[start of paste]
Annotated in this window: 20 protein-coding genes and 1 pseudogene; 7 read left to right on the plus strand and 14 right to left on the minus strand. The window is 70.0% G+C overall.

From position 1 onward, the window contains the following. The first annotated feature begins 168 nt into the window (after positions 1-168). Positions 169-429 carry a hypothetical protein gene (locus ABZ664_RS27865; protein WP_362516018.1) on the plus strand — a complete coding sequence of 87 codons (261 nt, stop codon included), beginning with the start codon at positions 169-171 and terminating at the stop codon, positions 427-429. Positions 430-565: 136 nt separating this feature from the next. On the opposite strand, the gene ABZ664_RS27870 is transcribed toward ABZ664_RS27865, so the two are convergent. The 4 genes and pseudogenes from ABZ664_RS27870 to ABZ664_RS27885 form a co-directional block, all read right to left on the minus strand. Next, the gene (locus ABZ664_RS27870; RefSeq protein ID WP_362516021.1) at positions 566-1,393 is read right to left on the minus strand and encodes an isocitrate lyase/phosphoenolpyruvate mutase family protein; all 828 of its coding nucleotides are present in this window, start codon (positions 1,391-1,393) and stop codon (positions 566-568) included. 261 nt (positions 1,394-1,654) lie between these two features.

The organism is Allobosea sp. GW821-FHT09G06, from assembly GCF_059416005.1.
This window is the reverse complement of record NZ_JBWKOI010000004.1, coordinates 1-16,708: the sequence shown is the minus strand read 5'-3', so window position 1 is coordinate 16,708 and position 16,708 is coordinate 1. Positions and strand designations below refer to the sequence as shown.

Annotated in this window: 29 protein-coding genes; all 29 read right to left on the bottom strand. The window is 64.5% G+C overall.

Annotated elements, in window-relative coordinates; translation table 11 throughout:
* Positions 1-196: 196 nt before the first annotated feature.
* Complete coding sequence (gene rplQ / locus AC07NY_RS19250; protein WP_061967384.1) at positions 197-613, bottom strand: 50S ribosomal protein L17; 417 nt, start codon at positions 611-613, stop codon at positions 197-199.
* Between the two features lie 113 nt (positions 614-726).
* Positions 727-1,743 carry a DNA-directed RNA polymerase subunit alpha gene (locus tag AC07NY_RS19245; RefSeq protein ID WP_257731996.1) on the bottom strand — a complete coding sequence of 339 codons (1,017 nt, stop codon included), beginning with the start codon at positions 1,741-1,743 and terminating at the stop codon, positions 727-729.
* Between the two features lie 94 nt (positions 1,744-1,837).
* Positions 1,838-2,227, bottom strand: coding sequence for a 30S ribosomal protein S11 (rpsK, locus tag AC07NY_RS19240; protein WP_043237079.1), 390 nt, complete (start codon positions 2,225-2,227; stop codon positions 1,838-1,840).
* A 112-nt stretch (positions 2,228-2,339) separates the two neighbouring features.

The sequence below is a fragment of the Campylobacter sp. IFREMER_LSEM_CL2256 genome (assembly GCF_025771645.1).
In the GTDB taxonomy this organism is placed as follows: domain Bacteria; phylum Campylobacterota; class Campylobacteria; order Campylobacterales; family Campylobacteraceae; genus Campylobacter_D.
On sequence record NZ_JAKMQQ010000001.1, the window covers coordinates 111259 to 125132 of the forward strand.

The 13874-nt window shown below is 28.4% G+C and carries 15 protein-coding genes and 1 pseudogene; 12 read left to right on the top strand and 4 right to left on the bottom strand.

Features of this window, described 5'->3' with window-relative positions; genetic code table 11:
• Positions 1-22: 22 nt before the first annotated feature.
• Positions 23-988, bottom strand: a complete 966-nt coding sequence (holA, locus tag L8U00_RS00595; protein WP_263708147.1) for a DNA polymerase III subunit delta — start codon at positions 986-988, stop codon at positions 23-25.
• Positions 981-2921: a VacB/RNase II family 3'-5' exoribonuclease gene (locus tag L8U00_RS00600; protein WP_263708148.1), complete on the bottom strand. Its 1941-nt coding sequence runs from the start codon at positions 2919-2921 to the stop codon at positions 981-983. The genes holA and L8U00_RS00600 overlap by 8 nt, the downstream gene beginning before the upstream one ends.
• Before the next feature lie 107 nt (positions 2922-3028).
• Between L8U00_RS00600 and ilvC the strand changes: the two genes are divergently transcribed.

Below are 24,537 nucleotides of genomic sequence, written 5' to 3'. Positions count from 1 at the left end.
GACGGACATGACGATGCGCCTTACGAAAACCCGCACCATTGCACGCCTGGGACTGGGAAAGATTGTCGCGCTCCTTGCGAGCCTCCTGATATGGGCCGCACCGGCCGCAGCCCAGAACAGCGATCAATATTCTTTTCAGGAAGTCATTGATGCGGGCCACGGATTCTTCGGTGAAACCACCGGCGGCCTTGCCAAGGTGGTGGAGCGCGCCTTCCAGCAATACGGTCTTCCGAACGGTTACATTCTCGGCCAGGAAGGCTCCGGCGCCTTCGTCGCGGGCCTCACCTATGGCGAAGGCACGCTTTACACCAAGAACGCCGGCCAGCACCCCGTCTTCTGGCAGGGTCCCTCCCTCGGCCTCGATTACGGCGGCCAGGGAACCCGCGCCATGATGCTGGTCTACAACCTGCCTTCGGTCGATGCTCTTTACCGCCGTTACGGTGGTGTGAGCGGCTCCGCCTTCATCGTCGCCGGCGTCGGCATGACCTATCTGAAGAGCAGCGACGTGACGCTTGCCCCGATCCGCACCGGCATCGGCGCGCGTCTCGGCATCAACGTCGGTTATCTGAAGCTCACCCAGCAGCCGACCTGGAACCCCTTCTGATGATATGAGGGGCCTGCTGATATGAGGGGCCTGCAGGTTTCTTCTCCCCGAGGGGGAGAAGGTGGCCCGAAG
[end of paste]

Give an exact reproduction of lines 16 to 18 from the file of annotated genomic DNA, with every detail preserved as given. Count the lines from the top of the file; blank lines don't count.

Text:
On sequence record NZ_JAKMQQ010000001.1, the window covers coordinates 111259 to 125132 of the forward strand.

The 13874-nt window shown below is 28.4% G+C and carries 15 protein-coding genes and 1 pseudogene; 12 read left to right on the top strand and 4 right to left on the bottom strand.

Features of this window, described 5'->3' with window-relative positions; genetic code table 11: